During the spectacle of the Sitecore Symposium 2019 opening keynote, Sitecore CEO Mark Frost casually dropped a little nugget of news about the future of Sitecore: a software-as-a-service option is launching in 2020 and will evolve into a new offering. A collective (but silent) groan could be heard from the developers in the room. Was this it? Did the integrators, partners, and developers in the room just become a dying breed?
Let’s take a step back and briefly examine what SaaS might mean for the future of the Sitecore ecosystem.
Sitecore SaaS Is a Ways Off
Designing, building, and implementing top-notch experiences not only requires a great deal of planning, strategy, and time – it also requires the right digital experience platform (DXP) and the right development approach for your business needs.
Officially, Sitecore is launching their SaaS product in the summer of 2020. The announcement quickly came with an asterisk: the initial product will only cover simple market needs (my best guess: simple CMS needs and simple personalization scenarios). Even if Sitecore were to go full-SaaS today, there are still thousands of existing and upcoming deployments that need world-class implementation partners, developers, and MVPs to keep them running smoothly for years to come.
SaaS Helps Cover New Markets
Sitecore currently serves mid- to large-market segments quite well, but it has always struggled to scale its message, tooling, and marketing platform to smaller markets. Licensing and integration costs are usually the culprits for this gap. With consumption-based licensing becoming more normal for Sitecore customers, SaaS-based offerings are the next logical step in addressing smaller market opportunities. Ideally, SaaS is a gateway for smaller customers to get hooked on Sitecore’s platform and eventually scale up to larger installations and explore more complex needs.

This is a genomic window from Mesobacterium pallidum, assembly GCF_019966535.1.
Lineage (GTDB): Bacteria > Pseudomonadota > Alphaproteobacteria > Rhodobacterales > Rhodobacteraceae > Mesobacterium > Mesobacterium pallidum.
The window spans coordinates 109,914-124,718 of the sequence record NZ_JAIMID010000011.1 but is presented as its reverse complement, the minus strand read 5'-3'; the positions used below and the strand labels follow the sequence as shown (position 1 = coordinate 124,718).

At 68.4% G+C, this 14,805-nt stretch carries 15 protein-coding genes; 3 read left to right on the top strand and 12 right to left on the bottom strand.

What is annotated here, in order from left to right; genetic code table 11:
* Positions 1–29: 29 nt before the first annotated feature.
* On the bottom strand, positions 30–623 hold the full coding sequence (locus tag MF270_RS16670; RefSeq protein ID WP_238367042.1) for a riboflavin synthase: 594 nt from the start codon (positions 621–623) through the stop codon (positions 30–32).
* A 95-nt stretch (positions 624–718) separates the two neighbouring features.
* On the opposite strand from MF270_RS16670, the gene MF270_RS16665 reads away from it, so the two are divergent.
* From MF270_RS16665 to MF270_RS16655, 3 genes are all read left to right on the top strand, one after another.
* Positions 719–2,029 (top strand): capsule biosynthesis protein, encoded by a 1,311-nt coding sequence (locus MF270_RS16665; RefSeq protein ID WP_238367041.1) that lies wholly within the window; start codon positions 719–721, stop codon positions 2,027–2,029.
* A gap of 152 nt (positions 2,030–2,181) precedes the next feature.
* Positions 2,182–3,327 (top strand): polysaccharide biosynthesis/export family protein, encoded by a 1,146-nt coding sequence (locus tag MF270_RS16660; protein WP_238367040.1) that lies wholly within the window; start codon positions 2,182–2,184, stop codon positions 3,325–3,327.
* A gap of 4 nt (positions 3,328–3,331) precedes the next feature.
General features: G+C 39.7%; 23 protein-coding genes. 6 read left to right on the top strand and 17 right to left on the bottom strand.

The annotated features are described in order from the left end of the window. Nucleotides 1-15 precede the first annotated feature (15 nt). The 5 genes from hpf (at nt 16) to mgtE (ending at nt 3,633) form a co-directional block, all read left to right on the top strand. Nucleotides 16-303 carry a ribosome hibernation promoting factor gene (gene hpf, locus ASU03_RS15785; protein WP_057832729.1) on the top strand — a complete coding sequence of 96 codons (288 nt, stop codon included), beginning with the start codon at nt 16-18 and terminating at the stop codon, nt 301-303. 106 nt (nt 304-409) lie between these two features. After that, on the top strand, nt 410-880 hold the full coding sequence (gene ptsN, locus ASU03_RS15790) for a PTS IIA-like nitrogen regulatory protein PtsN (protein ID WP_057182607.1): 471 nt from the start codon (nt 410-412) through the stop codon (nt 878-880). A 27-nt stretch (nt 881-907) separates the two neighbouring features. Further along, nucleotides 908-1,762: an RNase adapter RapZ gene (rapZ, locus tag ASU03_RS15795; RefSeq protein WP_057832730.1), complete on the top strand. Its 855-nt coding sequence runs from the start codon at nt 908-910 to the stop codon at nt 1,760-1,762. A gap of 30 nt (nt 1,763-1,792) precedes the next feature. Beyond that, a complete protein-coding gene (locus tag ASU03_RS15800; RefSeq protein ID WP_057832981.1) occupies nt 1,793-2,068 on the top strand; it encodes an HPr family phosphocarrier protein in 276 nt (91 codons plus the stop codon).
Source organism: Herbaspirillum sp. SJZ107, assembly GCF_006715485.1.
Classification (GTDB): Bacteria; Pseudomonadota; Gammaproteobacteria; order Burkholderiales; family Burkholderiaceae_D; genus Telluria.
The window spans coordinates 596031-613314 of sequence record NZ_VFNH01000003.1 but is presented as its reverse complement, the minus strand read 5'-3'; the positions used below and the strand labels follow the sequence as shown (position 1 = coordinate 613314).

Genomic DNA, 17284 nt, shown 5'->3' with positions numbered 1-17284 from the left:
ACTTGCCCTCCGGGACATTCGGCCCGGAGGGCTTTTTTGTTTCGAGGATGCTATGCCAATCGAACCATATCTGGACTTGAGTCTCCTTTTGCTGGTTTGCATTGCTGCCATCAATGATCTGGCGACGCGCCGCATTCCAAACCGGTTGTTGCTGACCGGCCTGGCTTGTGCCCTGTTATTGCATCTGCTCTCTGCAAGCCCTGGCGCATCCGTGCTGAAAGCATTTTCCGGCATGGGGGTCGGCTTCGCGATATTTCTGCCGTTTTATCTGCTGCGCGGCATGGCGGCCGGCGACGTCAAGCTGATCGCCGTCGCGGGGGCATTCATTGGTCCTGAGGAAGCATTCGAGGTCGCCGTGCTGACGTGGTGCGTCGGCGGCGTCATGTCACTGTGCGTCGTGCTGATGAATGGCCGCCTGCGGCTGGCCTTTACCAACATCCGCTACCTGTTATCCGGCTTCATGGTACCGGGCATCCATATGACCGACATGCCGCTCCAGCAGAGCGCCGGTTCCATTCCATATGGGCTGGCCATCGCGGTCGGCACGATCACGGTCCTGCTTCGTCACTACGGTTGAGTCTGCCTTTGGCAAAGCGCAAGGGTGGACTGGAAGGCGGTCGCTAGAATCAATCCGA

Customization & Integration: Sitecore’s Strengths
Sitecore has the reputation of being a developer-centric platform. With an expansive API, pipeline-based process architecture, and a flexible configuration system, developers and businesses can bend Sitecore to their will. This deep customization and integration potential has traditionally been Sitecore’s market strength, and no immediate SaaS option will be able to replicate that flexibility. Developers will certainly never be able to build and deploy back-end code to Sitecore’s SaaS products, but configuration-based customization and front-end integrations will likely be the future of differentiation for that line of products.